A heat map (or heatmap) is a data visualization technique that shows magnitude of a phenomenon as color in two dimensions. The variation in color may be by hue or intensity, giving obvious visual cues to the reader about how the phenomenon is clustered or varies over space. There are two fundamentally different categories of heat maps: the cluster heat map and the spatial heat map. In a cluster heat map, magnitudes are laid out into a matrix of fixed cell size whose rows and columns are discrete phenomena and categories, and the sorting of rows and columns is intentional and somewhat arbitrary, with the goal of suggesting clusters or portraying them as discovered via statistical analysis. The size of the cell is arbitrary but large enough to be clearly visible. By contrast, the position of a magnitude in a spatial heat map is forced by the location of the magnitude in that space, and there is no notion of cells; the phenomenon is considered to vary continuously.
"Heat map" is a relatively new term, but the practice of shading matrices has existed for over a century.
Heat maps originated in 2D displays of the values in a data matrix. Larger values were represented by small dark gray or black squares (pixels) and smaller values by lighter squares. Loua (1873) used a shading matrix to visualize social statistics across the districts of Paris. Sneath (1957) displayed the results of a cluster analysis by permuting the rows and the columns of a matrix to place similar values near each other according to the clustering. Jacques Bertin used a similar representation to display data that conformed to a Guttman scale. The idea for joining cluster trees to the rows and columns of the data matrix originated with Robert Ling in 1973. Ling used overstruck printer characters to represent different shades of gray, one character-width per pixel. Leland Wilkinson developed the first computer program in 1994 (SYSTAT) to produce cluster heat maps with high-resolution color graphics. The Eisen et al. display shown in the figure is a replication of the earlier SYSTAT design.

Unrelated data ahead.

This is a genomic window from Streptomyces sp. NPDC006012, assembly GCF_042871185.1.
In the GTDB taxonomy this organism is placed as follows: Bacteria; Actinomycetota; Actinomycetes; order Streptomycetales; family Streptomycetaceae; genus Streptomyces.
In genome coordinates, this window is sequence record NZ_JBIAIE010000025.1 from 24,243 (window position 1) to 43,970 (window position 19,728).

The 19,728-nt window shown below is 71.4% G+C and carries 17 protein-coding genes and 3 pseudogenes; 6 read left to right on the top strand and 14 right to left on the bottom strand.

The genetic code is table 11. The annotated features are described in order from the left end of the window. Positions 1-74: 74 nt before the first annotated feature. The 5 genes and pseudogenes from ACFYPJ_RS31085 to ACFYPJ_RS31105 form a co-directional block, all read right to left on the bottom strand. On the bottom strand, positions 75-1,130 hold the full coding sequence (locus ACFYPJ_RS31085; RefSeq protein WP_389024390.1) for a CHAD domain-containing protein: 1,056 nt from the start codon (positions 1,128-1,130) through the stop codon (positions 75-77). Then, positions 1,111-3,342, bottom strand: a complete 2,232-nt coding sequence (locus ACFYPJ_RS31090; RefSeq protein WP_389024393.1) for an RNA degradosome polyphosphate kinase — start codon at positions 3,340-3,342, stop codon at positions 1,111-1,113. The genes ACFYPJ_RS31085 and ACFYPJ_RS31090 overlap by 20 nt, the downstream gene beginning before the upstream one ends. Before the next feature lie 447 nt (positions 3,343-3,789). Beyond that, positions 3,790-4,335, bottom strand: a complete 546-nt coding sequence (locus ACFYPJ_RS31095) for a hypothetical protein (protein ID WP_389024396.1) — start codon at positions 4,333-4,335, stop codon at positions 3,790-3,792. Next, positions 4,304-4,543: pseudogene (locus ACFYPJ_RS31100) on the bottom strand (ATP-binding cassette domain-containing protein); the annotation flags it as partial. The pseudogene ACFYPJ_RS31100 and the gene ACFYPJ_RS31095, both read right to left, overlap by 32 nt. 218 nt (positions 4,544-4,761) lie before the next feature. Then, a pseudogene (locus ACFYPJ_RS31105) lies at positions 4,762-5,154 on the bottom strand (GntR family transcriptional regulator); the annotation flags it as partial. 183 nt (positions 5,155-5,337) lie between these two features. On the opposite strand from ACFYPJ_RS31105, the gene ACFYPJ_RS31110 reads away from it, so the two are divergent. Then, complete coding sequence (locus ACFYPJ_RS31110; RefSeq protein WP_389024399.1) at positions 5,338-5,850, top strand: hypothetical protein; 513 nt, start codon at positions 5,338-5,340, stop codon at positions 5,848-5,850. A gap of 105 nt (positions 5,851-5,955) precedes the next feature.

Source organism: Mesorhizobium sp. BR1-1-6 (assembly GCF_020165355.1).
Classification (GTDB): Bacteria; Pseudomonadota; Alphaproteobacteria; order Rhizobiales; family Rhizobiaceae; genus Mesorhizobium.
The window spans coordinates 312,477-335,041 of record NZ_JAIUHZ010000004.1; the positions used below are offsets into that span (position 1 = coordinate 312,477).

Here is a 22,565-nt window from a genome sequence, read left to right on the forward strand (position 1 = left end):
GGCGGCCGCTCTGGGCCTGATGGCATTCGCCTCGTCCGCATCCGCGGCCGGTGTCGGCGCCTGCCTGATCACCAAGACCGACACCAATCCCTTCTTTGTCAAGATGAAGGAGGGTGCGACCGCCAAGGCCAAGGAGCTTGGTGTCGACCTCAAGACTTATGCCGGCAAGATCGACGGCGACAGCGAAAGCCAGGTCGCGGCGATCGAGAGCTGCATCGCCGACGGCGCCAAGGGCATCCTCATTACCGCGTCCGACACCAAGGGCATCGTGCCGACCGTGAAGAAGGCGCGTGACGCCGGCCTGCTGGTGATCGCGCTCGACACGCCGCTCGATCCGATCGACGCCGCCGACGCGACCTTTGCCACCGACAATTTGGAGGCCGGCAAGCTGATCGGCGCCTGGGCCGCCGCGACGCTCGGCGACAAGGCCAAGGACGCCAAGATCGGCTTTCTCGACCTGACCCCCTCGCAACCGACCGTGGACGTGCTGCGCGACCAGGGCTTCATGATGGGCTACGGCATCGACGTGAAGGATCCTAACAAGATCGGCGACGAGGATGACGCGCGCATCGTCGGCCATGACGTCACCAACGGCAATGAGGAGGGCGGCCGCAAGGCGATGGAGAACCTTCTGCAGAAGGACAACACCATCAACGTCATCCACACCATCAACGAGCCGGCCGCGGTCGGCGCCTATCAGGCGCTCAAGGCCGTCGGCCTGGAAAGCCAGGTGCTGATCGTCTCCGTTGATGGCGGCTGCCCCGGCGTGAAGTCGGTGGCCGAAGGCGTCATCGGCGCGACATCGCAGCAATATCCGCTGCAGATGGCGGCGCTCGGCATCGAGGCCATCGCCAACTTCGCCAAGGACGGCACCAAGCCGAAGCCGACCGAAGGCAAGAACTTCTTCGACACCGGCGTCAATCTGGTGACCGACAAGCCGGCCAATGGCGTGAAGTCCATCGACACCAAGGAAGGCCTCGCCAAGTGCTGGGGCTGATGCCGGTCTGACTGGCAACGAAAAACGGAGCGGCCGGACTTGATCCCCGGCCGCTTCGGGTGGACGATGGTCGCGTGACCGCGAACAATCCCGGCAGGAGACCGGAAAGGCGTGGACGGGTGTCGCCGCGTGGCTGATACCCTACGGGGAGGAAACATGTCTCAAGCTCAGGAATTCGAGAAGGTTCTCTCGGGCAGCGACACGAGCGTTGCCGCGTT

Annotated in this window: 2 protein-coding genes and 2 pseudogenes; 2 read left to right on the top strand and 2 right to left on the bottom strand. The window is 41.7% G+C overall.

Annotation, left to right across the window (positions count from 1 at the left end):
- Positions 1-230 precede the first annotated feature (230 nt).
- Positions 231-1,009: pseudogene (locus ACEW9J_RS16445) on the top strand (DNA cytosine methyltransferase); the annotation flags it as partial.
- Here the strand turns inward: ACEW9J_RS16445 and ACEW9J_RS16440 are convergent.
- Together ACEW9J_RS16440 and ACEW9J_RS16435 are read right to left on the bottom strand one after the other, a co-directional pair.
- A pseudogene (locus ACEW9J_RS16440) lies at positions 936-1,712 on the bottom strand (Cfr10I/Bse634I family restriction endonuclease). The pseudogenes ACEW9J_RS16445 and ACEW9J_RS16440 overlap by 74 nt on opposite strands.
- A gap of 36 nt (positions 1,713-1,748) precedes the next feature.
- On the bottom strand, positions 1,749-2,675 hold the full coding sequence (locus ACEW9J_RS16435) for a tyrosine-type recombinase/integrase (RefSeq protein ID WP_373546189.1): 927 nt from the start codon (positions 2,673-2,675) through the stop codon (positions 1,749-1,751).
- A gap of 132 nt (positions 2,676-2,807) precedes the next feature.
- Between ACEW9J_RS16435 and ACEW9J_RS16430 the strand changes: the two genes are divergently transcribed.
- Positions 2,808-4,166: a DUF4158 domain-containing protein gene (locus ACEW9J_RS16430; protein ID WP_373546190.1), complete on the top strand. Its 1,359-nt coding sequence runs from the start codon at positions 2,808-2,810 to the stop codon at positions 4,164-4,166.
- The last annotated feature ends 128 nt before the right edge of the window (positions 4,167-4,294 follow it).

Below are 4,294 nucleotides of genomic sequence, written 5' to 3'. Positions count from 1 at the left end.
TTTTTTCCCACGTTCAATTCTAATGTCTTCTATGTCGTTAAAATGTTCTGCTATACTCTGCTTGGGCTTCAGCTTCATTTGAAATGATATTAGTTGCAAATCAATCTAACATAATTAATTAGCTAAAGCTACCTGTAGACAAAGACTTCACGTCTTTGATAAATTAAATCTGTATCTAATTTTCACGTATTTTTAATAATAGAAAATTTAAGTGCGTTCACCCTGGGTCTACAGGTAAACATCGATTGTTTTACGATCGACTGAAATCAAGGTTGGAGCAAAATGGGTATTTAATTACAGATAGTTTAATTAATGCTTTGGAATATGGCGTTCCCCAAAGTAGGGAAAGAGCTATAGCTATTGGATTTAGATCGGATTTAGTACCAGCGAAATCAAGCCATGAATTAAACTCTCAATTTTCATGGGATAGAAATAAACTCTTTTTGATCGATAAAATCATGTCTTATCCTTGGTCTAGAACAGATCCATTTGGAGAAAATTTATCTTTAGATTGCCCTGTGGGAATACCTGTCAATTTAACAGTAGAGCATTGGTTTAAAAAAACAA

Software designer Cormac Kinney trademarked the term 'heat map' in 1991 to describe a 2D display depicting financial market information. The company that acquired Kinney's invention in 2003 unintentionally allowed the trademark to lapse.
There are different kinds of heat maps:
- Biology heat maps are typically used in molecular biology to represent the level of expression of many genes across a number of comparable samples (e.g. cells in different states, samples from different patients) as they are obtained from DNA microarrays.
- The tree map is a 2D hierarchical partitioning of data that visually resembles a heat map.
- A mosaic plot is a tiled heat map for representing a two-way or higher-way table of data. As with treemaps, the rectangular regions in a mosaic plot are hierarchically organized. The means that the regions are rectangles instead of squares. Friendly (1994) surveys the history and usage of this graph.